As you do when you’ve just finished painting a new unit, I recently put my newly-completed (but not yet based) Minden Miniatures Seven Years War British troops onto their first parade as soon as the last lick of varnish was dry.
A slightly overcast day produced perfect lighting conditions, resulting in a portfolio of photos I’m quite proud of. But a gentle breeze did play havoc with the dressing of the lines, being specially fond of blowing over the standard bearers with a follow-on domino effect through the first company. So the carefully aligned formations in these photos had to be painstakingly redone between each shot!
As you can see, the basing is not yet done. And I have not completely firmed up my ideas on how to do it, either. I’m not going to base for any particular ruleset – at the speed I am painting these large units (three months for this one) I suspect that by the time I have assembled a whole army, the rules that they’ll be used for are probably not even written yet!
The number of figures and the organisation are loosely based on the old wargames rulebook Charge! Or How to Play Wargames. But those rules pre-date the concept of basing entirely, using individual figures that must’ve been an absolute pain to move round the battlefield.
I am inclined towards having eight figure bases made up of two ranks of four. This would make two bases per company. The officers, NCOs, drummers and standard bearers would all be on individual bases so I could position them around the battalion depending on its formation.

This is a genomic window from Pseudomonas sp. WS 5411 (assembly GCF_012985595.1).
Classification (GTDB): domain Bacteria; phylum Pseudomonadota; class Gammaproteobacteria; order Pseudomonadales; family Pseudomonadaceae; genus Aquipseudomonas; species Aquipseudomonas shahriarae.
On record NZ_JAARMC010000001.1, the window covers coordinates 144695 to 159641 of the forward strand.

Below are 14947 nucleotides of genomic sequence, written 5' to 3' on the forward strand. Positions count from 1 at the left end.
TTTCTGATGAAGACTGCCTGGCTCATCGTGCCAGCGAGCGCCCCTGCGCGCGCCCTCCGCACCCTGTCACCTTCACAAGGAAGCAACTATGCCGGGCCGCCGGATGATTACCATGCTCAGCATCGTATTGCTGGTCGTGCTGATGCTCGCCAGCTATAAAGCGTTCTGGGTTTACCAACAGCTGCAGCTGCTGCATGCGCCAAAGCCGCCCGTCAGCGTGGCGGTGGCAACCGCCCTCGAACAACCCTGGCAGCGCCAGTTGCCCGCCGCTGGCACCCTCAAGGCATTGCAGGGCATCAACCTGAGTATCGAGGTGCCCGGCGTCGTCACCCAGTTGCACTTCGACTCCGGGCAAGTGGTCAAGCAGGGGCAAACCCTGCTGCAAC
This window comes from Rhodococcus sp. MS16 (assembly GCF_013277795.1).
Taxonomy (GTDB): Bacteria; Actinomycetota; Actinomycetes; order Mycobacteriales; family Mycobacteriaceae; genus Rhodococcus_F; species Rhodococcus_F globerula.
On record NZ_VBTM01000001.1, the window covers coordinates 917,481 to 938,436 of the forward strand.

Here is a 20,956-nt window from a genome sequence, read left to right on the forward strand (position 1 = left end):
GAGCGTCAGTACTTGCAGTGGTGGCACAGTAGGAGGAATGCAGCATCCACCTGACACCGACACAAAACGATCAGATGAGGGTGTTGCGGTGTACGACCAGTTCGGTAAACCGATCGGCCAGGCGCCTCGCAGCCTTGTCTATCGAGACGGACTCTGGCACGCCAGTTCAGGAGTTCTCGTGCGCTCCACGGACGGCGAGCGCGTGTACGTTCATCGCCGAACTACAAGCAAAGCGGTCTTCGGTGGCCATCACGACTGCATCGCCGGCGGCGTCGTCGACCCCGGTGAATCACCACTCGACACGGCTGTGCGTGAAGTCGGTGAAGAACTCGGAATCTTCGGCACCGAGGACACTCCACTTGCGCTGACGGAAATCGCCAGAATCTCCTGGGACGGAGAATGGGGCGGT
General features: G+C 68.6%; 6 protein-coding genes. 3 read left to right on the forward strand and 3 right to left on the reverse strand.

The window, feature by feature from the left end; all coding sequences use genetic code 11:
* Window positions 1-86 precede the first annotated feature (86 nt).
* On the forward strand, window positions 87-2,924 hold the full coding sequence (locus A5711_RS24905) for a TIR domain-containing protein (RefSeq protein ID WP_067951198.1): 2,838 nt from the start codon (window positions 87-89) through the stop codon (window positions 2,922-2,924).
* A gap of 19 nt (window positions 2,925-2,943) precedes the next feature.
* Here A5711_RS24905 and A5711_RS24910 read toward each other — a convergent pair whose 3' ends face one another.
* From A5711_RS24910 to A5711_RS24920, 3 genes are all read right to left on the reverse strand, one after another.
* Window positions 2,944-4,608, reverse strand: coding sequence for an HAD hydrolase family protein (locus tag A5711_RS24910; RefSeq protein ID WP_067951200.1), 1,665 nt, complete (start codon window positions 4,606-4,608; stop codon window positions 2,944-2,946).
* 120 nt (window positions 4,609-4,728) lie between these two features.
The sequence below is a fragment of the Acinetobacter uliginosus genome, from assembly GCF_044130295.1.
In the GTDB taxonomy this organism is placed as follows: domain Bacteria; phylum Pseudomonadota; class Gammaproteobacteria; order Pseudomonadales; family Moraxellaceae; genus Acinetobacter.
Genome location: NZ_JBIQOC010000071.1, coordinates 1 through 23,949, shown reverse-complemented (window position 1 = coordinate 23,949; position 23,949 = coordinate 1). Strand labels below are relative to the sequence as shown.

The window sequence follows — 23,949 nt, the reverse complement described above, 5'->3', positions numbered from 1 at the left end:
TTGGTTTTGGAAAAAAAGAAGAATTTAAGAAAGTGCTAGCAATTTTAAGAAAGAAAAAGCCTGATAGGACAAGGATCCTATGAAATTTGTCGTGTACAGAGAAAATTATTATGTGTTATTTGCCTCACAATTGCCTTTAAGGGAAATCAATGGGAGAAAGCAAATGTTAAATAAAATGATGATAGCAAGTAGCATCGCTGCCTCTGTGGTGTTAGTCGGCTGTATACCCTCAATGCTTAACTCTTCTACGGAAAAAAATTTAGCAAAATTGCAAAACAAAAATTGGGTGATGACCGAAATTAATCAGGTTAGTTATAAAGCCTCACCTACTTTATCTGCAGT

However, to throw the cat into the bag, I’ve now also started thinking about having each company based in single, rather than double lines. So a company in line would then be 16 figures long, plus supernumeries. And the whole battalion would be a massive 48 rank-and-file figures long. These days one is more accustomed to seeing miniatures in double lines, but I think that having two ranks represent three or four real ranks is no more realistic than representing the whole company frontage with a dozen or so figures.
Anyway, I haven’t come to a decision yet. So who knows what will happen.
Overall, I have found the Minden Miniatures figures a very paintable range. The sculpting is very crisp, and the detail is easy to pick out. The figures respond particularly well to detailing with GW paint washes. And of course such fine troops deserve the best of flags, and nothing beats GMB Design for these.